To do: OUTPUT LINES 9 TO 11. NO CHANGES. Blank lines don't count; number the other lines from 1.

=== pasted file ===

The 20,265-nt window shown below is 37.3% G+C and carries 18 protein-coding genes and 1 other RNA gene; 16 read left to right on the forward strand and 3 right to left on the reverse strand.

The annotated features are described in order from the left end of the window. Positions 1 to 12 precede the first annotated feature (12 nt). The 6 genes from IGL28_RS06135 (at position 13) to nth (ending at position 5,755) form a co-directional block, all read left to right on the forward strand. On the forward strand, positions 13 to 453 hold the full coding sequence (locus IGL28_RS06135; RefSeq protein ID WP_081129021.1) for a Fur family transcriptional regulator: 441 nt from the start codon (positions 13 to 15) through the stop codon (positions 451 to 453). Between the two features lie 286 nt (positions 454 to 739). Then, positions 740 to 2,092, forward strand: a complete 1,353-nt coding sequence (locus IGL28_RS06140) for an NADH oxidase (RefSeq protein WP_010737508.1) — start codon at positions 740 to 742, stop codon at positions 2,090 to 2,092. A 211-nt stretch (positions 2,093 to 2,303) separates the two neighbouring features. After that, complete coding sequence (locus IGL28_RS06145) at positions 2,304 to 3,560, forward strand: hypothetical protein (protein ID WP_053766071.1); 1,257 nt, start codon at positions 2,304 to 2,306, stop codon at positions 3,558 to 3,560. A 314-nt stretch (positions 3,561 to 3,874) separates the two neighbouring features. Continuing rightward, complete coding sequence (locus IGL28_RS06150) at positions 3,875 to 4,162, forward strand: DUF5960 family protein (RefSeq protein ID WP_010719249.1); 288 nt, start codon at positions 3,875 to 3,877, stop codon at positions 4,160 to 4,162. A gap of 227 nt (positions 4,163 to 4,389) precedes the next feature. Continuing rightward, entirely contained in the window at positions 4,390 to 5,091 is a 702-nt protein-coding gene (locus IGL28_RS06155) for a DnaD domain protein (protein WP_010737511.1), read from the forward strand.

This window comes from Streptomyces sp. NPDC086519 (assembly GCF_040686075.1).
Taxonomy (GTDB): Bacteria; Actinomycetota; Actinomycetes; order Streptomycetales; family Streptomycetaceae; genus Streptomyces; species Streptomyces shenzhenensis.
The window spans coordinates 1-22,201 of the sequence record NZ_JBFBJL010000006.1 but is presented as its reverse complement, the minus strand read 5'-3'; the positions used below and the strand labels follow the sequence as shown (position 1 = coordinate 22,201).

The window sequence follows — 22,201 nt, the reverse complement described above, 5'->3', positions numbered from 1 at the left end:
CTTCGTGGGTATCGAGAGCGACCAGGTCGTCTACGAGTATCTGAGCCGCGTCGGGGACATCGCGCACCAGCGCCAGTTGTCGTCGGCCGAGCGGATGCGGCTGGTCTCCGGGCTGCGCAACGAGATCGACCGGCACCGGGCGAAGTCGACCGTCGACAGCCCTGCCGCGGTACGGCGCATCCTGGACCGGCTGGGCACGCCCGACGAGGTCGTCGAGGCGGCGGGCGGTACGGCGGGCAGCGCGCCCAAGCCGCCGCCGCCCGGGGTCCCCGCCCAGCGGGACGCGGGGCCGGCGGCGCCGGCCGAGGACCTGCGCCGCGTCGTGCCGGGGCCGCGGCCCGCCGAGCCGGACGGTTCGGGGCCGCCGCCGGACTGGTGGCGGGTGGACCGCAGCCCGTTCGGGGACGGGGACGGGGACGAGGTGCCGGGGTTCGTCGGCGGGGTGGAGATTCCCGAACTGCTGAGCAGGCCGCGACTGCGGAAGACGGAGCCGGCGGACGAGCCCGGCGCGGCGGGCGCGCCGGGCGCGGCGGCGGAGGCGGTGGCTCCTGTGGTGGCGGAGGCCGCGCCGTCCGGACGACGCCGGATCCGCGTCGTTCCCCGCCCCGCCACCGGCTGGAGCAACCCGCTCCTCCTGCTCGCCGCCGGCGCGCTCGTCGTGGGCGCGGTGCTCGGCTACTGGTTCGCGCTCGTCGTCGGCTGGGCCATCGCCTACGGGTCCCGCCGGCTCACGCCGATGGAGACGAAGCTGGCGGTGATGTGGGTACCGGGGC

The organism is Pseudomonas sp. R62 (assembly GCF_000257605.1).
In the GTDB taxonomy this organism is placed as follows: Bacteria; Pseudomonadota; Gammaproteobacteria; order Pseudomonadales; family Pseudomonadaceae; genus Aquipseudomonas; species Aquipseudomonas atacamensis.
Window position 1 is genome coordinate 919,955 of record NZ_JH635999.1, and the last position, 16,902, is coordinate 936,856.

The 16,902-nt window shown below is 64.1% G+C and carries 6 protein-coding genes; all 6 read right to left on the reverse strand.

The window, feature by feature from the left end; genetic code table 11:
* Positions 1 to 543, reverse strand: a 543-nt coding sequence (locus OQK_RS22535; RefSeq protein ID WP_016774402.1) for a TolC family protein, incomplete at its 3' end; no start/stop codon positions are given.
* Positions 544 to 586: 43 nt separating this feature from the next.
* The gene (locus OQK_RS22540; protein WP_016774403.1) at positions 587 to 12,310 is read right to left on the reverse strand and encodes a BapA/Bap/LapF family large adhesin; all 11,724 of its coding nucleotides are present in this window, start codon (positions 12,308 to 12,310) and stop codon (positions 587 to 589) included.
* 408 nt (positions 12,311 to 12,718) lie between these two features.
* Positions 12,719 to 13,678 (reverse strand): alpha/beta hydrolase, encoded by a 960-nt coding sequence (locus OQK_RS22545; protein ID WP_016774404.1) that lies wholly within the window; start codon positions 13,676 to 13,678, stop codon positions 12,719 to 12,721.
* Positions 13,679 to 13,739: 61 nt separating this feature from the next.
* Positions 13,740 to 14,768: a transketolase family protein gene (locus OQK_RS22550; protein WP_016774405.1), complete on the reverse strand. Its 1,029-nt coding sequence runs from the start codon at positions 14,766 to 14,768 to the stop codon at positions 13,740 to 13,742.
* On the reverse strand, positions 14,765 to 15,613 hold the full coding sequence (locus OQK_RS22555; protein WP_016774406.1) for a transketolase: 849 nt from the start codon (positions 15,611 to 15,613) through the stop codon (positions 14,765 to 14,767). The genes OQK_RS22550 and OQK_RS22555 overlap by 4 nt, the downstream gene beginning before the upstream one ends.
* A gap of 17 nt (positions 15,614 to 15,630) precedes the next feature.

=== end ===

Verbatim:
In the GTDB taxonomy this organism is placed as follows: Bacteria; Pseudomonadota; Gammaproteobacteria; order Pseudomonadales; family Pseudomonadaceae; genus Aquipseudomonas; species Aquipseudomonas atacamensis.
Window position 1 is genome coordinate 919,955 of record NZ_JH635999.1, and the last position, 16,902, is coordinate 936,856.

The 16,902-nt window shown below is 64.1% G+C and carries 6 protein-coding genes; all 6 read right to left on the reverse strand.